Beaver Lake Cree Nation headed to Supreme Court over Advance Costs

Crystal Lameman, Government Relations Advisor/Treaty Coordinator, Beaver Lake Cree Nation

(BLCN) – The Supreme Court of Canada has granted leave to appeal the decision of the Alberta Court of Appeal that overturned Beaver Lake Cree Nations’ partial advanced cost award.

In 2008 the Beaver Lake Cree brought a novel and complex Treaty infringement case, arguing that the cumulative effects of the “taking up” of land in Beaver Lake Cree Nation traditional territory has threatened and caused damage to the way of life of members of the Beaver Lake Cree Nation contrary to solemn Treaty promises.

After ten years of litigation, including 5 years where Alberta and Canada unsuccessfully tried to strike its claim, the Beaver Lake Cree could no longer afford the litigation. As Beaver Lake Cree Nation Chief Germaine Anderson stated:

“We dedicated our scarce resources to the case because we felt we had no choice. My Nation would rather not have to litigate, we would rather negotiate and work with the Crown directly to arrive at a mutual understanding of how to properly implement the Treaty promises, and protect our culture and way of life. However, those discussions have not occurred despite my Nations attempts to call our Treaty partners to the negotiation table.”

Recognizing it was undisputed that the Beaver Lake Cree are financially impoverished and that its publicly important, meritorious case deserved to be heard, in 2019, the Alberta Court of Queen’s Bench granted the Beaver Lake Cree a partial advanced cost order that would allow it to continue its case to trial. However, in 2020, during the pandemic, Alberta and Canada successfully appealed the decision.

Beaver Lake Cree Nation applied for, and was granted, leave to appeal to the Supreme Court of Canada. It argued the Alberta Court of Appeal applied the wrong test in determining whether or not the Beaver Lake Cree could genuinely afford the litigation, and that courts are divided on whether affordability means the Nation must exhaust all funds potentially available, including by liquidating assets, or whether other priorities the Nation has for the funds must be considered. The Beaver Lake Cree argued clarity from the Supreme Court was required on how the test for advanced costs applies to a First Nation government charged with managing poverty.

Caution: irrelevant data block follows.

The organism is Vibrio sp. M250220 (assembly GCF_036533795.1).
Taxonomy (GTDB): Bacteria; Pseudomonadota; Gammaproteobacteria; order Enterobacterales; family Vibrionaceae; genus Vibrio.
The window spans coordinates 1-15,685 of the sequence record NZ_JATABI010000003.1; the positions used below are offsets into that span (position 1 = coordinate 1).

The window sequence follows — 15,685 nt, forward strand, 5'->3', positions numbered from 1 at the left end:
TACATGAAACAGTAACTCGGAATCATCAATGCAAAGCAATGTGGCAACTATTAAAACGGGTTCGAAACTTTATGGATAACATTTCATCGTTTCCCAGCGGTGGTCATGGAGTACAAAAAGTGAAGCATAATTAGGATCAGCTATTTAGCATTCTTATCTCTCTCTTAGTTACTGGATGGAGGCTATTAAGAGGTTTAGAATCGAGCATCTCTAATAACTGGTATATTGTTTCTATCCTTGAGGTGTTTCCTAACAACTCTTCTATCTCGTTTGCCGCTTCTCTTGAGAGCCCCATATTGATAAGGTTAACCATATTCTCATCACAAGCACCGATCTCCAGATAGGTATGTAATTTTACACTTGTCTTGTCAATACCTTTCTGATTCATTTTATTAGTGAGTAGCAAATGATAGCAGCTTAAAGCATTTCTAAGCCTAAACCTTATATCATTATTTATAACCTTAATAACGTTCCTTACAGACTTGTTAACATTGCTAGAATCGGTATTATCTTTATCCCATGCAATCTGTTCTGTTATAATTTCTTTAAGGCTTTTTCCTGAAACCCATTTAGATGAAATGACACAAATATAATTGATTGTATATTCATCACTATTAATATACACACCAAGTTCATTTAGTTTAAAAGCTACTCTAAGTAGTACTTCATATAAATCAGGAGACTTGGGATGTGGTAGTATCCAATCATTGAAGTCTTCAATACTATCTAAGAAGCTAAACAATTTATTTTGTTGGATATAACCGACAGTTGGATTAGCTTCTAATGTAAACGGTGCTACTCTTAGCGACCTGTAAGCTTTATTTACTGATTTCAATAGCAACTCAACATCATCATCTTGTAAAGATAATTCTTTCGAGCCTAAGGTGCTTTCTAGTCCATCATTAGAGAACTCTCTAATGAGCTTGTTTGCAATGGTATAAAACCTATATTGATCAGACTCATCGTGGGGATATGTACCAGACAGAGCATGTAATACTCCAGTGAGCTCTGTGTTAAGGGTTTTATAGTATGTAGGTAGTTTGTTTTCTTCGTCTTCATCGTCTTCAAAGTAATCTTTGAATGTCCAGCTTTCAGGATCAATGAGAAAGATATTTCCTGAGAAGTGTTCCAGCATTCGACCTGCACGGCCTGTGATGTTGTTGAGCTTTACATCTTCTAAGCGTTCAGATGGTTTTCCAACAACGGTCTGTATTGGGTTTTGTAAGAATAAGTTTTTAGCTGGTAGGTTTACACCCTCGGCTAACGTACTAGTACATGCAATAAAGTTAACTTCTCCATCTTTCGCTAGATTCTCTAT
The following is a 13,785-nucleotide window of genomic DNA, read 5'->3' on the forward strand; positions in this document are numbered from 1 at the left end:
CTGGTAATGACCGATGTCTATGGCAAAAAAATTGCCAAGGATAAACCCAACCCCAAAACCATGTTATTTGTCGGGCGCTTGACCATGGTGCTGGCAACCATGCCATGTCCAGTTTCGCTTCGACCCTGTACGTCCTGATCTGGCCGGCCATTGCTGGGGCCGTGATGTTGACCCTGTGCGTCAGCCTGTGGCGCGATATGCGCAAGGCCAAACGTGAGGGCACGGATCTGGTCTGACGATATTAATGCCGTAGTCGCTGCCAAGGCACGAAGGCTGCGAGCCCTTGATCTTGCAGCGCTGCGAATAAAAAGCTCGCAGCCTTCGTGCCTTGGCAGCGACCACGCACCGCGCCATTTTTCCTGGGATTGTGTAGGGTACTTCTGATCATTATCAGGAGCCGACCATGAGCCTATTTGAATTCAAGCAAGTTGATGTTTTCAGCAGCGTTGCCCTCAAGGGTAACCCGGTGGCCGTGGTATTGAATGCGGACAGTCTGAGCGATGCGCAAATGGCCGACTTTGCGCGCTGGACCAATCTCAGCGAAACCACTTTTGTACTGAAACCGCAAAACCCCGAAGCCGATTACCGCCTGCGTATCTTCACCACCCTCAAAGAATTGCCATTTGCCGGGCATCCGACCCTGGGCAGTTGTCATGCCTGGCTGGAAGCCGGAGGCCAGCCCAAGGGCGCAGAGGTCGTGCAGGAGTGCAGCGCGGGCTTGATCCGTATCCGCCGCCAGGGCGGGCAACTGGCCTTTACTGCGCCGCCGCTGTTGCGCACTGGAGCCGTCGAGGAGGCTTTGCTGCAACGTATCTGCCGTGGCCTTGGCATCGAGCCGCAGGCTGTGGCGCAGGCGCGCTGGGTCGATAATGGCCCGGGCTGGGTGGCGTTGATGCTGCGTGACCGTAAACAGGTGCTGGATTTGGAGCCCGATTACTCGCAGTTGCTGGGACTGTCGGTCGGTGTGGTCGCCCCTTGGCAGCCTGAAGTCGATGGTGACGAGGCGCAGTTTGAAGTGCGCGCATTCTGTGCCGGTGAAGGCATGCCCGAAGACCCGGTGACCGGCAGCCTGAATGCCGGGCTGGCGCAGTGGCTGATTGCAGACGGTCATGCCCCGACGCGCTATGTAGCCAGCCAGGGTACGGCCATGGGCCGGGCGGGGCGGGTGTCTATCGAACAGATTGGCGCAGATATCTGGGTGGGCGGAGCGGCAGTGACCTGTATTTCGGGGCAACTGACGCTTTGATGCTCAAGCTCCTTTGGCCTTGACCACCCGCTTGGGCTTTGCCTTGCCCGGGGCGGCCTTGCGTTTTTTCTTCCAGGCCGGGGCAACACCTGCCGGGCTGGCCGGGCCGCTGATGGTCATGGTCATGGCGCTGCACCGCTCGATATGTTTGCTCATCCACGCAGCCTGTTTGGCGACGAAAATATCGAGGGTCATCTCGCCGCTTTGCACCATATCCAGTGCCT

Susan Smitten, Executive Director of RAVEN (Respecting Aboriginal Values and Environmental Needs), an organization fundraising to provide access to justice for Beaver Lake Cree Nation, stated,  “After 12 years of supporting this Nation through every legal hurdle, this is an important milestone. We got here with the vision of Beaver Lake Cree leadership and the support of thousands of donors who understand that this precedent setting case will have national impact on how industry and governments reconcile with the pre-existing rights of Indigenous peoples.”

Beaver Lake Cree Nation welcomes the opportunity to advance its arguments with the top Court – that Beaver Lake’s hard fought constitutionally protected rights are only meaningful if it can access the courts.  In considering whether a First Nation can afford to litigate a meritorious and publicly important constitutional rights case, the court must consider that it is not open to a First Nation government to exhaust all the Nation’s available funds in favour of a singular cause.  Rather, affordability requires consideration of the reasonable choices a First Nation government is required to make to ensure its community endures, and its members are not left destitute. The Nation will argue the partial advanced costs award should be restored so a decision on its novel Treaty Rights case can be rendered.

“The issues raised in the case are difficult, complex, and broad,” stated Crystal Lameman, Government Relations Advisor/Treaty Coordinator for Beaver Lake Cree Nation.

“For over ten years, the Beaver Lake Cree Nation has endeavoured, at a cost of $3 million. Half of the funds were from generous donors who understand the importance of these matters being heard by the courts. Knowing that this case rests on environmental justice, health and protection, they continue to support Beaver Lake’s efforts to enforce its Treaty rights, which ultimately protects the environment now and for the generations to come. Today, we lift-up the Beaver Lake Cree Nation as a whole, and we give gratitude to the collective efforts of all who have stood with us through this journey. We would not be where we are without the continued support of our relatives and allies.”


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